The City’s mayoral candidates are split when it comes to Proposition H, a ballot initiative that would make it city policy to encourage San Francisco Unified School District to assign students to schools close to their homes. Though City Attorney Dennis Herrera and interim Mayor Ed Lee have said they are not campaigning on the issue, both candidates have evidently decided how they will vote.
“He is voting against it, but he’s not spending any resources on it,” said Lee’s spokesman, Tony Winnicker. “He thinks [neighborhood schools] should be given greater weight, but he has some concerns about parents who want to keep their kids together or send them to a special school.
Winnicker said that the mayor reached his decision after mulling over the matter with parents and his education advisor Hydra Mendoza, who is also the president of the school board.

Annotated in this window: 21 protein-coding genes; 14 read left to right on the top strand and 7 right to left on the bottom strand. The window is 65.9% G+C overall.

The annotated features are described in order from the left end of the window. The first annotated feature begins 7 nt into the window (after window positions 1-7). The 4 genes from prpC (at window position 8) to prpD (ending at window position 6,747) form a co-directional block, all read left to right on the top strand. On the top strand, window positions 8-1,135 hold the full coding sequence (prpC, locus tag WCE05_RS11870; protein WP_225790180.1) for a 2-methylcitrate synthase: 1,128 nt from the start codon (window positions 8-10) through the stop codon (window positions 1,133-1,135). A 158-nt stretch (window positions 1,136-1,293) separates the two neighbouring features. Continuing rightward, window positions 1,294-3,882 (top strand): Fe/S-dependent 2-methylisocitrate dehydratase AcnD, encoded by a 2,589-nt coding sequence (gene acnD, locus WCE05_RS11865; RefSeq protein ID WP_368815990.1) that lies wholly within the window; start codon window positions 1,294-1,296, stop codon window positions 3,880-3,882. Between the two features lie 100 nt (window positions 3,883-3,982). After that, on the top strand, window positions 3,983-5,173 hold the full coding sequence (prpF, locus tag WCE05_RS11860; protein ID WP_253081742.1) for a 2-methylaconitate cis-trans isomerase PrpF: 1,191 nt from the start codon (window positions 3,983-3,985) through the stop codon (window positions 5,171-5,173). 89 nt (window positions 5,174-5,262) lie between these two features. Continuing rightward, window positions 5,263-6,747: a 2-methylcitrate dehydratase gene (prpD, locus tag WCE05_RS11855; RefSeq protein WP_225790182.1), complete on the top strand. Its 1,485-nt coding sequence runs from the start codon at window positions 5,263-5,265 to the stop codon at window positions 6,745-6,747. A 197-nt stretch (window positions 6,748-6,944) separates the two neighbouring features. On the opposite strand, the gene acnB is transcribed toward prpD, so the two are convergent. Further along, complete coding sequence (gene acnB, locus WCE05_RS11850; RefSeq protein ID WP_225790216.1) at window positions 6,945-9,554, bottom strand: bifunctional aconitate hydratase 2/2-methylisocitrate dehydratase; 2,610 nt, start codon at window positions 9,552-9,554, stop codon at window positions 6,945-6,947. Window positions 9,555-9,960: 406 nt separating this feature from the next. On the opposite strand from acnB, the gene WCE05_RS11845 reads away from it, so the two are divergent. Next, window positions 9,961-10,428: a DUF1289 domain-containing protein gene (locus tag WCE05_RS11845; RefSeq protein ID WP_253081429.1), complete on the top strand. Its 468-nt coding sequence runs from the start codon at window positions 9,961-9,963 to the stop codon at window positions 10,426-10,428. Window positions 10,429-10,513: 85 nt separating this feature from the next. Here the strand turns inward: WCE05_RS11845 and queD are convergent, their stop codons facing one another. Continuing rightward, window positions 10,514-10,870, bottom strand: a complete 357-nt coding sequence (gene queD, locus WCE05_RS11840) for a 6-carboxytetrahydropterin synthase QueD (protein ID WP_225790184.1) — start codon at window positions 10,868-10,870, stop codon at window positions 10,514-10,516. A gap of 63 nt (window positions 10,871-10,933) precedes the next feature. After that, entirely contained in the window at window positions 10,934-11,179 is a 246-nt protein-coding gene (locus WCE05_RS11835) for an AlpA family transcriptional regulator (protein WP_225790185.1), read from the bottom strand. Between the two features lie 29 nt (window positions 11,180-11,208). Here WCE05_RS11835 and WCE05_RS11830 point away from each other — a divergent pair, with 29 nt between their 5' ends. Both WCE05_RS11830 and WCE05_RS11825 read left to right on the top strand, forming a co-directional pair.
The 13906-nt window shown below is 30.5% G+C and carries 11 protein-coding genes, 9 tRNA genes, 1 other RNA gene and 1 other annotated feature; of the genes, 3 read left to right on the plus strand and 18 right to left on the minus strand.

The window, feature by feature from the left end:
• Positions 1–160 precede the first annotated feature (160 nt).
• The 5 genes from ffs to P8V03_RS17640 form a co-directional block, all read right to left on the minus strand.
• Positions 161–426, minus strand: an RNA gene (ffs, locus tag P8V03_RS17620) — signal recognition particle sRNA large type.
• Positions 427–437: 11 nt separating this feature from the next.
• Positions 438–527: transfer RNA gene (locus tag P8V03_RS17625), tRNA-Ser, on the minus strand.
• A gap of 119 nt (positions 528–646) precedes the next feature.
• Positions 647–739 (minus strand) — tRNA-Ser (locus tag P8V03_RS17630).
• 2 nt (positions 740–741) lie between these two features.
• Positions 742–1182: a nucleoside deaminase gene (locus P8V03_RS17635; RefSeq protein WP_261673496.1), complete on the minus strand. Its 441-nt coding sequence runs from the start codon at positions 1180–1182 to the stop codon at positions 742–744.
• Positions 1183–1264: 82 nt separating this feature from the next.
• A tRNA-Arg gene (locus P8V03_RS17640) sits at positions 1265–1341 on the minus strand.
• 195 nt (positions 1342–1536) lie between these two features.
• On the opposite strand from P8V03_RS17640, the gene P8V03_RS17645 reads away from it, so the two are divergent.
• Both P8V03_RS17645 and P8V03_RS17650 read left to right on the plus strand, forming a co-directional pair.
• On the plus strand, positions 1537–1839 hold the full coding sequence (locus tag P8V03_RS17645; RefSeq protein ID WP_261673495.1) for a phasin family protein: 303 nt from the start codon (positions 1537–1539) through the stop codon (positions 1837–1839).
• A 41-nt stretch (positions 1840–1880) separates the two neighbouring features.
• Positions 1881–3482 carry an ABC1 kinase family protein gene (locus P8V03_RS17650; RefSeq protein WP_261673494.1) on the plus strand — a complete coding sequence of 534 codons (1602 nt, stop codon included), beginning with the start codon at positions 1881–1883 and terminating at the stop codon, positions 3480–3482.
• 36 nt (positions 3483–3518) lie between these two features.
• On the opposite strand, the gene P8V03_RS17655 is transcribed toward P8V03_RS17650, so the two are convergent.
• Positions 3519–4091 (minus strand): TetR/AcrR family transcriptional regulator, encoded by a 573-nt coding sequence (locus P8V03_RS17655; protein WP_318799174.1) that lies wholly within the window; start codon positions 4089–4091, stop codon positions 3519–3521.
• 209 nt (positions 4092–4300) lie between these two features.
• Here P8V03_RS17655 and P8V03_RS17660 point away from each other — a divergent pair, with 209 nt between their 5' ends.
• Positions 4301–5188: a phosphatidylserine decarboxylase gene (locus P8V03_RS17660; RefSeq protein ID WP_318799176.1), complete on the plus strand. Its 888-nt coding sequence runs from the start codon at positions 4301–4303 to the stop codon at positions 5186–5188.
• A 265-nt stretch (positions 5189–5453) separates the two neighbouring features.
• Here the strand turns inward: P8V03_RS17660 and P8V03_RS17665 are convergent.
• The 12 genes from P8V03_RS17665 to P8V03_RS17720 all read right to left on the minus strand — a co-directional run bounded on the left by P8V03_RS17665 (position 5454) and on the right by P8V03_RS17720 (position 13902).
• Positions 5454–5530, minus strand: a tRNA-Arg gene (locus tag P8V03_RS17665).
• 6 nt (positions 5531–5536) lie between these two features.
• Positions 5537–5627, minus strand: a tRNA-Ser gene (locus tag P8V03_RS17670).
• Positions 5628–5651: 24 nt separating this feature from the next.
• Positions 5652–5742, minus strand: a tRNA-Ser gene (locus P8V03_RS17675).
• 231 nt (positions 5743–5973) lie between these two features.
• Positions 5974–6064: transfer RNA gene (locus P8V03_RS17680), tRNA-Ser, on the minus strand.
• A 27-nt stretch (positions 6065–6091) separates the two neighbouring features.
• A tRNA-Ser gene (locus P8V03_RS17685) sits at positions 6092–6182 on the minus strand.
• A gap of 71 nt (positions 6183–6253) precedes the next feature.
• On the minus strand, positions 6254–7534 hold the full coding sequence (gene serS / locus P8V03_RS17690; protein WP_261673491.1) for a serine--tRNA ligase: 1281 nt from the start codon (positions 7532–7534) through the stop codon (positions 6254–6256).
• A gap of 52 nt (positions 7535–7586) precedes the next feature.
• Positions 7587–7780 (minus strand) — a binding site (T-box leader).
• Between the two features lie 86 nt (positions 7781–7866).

“He understands both perspectives,” Winnicker said. “He’s got supporters on both sides.”
Matt Dorsey, a spokesman for Dennis Herrera, said the city attorney was prohibited by his current office from taking a stand on ballot initiatives, so he would not be taking an official stance.
“He’s very cautious not to say he’s endorsing anything,” Dorsey said.
However, Dorsey said that Herrera was allowed to say that he will personally vote against it.
Proposition H is non-binding, but should it pass it would encourage the school district to revamp the current school assignment system adopted last year, which takes neighborhood schools into account but does not make them the top priority.